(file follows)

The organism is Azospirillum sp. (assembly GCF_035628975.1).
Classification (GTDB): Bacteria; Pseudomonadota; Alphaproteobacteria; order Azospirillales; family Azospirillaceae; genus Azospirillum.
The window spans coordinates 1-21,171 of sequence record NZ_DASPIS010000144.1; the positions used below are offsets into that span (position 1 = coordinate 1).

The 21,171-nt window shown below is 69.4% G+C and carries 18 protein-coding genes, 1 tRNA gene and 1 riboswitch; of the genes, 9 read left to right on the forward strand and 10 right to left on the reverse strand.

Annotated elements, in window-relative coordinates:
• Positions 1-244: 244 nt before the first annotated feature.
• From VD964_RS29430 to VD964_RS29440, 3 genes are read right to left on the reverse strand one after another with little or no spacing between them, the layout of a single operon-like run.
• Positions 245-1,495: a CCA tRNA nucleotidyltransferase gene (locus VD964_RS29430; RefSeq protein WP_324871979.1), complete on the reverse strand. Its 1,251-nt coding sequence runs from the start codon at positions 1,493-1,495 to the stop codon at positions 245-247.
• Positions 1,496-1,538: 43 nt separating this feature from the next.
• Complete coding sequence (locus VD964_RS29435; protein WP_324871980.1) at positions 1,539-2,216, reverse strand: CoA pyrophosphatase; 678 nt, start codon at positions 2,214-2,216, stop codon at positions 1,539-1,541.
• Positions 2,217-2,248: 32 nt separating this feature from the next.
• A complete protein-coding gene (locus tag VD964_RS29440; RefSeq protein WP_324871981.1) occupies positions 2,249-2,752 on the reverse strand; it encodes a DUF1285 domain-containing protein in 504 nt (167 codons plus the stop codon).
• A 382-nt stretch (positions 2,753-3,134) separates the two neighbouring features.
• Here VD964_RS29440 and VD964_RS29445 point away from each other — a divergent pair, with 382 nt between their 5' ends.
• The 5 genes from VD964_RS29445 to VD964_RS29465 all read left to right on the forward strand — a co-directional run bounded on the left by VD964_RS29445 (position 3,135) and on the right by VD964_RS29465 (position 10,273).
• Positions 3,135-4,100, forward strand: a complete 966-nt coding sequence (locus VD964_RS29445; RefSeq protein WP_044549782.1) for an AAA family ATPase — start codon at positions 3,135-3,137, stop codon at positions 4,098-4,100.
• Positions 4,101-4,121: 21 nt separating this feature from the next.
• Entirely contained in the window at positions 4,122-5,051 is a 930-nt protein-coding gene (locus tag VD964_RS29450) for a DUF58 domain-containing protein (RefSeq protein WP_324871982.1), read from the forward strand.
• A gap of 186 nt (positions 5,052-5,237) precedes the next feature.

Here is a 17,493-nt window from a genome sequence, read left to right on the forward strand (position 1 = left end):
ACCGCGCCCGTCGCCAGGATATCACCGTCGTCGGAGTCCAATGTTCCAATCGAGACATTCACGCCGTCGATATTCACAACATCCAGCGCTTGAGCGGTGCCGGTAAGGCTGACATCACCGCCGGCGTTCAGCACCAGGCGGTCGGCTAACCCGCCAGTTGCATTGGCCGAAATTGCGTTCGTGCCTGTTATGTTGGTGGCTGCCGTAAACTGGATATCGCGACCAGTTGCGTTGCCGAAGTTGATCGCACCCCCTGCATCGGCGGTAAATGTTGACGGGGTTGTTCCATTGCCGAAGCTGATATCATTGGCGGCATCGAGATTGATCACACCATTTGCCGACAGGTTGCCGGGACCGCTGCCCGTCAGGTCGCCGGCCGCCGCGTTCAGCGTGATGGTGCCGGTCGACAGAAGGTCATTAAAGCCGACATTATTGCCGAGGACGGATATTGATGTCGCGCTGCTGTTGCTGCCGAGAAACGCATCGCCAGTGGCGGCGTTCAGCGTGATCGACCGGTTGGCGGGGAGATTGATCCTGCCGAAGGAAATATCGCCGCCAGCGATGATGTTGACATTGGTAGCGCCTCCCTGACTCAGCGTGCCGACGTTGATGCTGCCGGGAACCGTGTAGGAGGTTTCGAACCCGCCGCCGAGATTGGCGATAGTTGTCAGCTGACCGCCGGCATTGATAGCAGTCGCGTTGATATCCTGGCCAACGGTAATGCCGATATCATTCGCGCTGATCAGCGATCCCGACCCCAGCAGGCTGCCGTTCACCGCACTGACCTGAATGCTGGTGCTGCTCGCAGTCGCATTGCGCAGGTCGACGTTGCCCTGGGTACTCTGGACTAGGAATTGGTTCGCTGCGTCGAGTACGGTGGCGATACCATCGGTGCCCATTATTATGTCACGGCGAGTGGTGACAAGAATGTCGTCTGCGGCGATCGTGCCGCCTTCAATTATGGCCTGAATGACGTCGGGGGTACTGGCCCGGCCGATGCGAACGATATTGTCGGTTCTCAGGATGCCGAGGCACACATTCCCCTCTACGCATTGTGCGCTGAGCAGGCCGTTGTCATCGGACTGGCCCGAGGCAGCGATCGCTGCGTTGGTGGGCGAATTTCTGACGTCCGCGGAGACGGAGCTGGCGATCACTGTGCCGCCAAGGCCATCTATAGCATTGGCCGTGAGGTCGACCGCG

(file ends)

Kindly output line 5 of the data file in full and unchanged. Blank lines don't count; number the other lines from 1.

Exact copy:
Annotated elements, in window-relative coordinates: